McLaren-Honda racing director Eric Boullier provided a lowdown on the team's operational changes following the departure of team manager Dave Redding to Williams.
The Frenchman admitted change was part of McLaren's perpetual movement and its endless quest to seek improvement.
"I think you have to realise that Formula 1 is all about change," Boullier said in an interview on McLaren.com
"Change is what drives our sport – change in drivers, in regulations, in races, in almost everything. And we’ll change again and again and again as we continue to improve our fortunes both on and off the track.
"Dave was offered an opportunity with another team, and we didn’t want to stand in his way. We’ve been discussing this together for some time; it’s not a sudden decision, and we’re happy for him."
Former chief mechanic Paul James takes over Redding's role while Andrea Stella will see his current race engineering task expanded to include handling the team's sporting relationship with the FIA.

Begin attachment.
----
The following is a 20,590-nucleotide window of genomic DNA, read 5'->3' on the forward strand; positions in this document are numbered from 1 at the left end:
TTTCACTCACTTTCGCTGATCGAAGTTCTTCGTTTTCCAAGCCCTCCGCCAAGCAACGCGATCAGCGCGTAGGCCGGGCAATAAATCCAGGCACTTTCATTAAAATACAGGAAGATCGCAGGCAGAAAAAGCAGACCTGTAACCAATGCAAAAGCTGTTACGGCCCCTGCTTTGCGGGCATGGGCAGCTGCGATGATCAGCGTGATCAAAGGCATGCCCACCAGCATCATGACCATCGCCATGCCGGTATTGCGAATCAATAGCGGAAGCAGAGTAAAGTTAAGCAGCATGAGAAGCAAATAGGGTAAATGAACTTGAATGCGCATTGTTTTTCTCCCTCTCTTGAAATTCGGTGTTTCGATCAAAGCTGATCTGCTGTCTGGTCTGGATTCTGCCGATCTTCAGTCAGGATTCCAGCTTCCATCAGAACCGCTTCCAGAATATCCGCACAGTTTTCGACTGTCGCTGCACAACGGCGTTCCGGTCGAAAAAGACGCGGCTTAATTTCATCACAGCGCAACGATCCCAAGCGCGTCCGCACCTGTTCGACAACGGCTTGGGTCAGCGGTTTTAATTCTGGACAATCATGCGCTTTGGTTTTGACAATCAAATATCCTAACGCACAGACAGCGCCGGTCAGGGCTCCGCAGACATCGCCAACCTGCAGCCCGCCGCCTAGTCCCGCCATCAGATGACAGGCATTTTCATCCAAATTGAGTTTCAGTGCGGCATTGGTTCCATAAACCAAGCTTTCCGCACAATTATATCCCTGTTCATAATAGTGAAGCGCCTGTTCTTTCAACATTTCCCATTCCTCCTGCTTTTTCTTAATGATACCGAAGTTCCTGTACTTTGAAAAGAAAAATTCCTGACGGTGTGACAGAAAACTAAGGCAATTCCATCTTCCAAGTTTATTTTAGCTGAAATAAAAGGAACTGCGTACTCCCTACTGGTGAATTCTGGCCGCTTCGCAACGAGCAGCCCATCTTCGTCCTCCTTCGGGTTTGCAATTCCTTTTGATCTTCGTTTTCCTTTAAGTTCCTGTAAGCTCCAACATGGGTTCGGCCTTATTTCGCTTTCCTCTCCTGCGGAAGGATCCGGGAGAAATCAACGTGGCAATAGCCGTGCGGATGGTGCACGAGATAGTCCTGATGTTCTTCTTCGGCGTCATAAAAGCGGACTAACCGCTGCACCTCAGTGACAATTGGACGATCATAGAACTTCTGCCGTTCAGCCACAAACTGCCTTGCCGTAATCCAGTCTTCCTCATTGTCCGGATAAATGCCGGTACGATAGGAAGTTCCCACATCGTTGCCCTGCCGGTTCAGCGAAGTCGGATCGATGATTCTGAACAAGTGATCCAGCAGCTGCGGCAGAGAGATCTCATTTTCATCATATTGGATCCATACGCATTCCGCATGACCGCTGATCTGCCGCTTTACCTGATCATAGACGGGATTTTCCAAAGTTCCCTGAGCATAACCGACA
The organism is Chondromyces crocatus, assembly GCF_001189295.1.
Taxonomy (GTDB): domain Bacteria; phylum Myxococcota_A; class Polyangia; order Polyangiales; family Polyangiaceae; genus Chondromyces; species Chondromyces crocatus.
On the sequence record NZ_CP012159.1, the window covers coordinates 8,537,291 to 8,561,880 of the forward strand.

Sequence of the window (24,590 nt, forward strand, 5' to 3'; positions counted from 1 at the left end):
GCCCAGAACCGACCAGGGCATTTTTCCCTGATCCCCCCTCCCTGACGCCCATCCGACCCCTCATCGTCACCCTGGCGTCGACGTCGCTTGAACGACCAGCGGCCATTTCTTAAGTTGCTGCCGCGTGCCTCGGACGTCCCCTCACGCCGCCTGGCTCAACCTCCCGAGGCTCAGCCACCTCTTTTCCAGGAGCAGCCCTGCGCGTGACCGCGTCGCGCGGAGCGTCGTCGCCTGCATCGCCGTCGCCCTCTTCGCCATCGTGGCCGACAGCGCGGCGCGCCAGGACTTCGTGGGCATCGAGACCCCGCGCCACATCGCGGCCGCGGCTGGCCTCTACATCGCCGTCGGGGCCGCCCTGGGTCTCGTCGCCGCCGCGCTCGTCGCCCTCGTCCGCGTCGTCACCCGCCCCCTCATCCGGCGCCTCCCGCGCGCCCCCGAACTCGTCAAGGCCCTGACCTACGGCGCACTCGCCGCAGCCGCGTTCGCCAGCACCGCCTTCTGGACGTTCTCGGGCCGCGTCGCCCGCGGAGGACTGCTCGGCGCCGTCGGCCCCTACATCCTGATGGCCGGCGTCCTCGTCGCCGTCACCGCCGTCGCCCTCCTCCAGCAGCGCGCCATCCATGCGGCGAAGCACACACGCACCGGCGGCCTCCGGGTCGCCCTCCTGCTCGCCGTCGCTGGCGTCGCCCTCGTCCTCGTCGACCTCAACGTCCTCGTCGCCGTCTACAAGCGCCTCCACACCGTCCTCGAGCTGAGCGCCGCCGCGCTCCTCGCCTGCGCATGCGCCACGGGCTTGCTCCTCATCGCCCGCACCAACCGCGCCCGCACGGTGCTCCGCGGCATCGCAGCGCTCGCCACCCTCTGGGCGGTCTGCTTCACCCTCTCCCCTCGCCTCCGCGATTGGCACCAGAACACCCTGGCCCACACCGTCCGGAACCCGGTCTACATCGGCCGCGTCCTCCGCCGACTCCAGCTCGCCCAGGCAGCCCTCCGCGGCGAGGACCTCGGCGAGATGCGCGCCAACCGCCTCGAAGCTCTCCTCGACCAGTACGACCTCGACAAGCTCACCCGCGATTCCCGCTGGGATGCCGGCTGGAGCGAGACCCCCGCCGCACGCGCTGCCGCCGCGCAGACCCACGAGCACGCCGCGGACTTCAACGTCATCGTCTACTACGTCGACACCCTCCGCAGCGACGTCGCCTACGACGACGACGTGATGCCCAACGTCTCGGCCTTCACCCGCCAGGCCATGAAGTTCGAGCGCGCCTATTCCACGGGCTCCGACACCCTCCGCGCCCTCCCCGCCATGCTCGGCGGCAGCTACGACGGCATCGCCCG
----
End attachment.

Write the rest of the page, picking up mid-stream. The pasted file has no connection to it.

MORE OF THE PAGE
"As McLaren’s chief mechanic, Paul is the best in Formula 1 – and that’s not merely my opinion, but that of many of my peers at McLaren who’ve had the opportunity to work up and down the pit-lane in many other teams, as I have of course.
"I think what makes Paul unique is his unflinching honesty. He’s demanding of his team, but equally demanding of himself, which makes him both popular and inspirational.
"He’s able to dive straight to the heart of any problem – and quickly and effectively find a solution – and it’s that quality that I’m sure will serve him very well in this new role.
"Andrea will become our chief point of contact for any interaction we have with the FIA during a race weekend, liaising with Charlie [Whiting] and his team of scrutineers and stewards to ensure compliance and fair play.
"Andrea is a clever, perceptive man, with a fearsome intellect and a really broad focus. I’d describe him as a very precise thinker."
Finally, Kari Lammenranta, who officiated as Fernando Alonso's number-one mechanic, is promoted to chief mechanic, while Marc Cox will take over responsibilities on the Spaniard's car.
"Kari is a no-nonsense guy," insists Boullier.
"He’s a tireless and diligent worker, he never complains, and he really understands what it takes to make a racing car work.
"Coxy has another nickname, "One Man Army', which I think tells you all you need to know about just how effective he is at his job."
With all changes coming from within, it's a reflection on McLaren's inner strength as Boullier underlines.
"That not only tells you a lot about the strength in depth at McLaren, but it also indicates the very high esteem in which we regard our own people," he adds.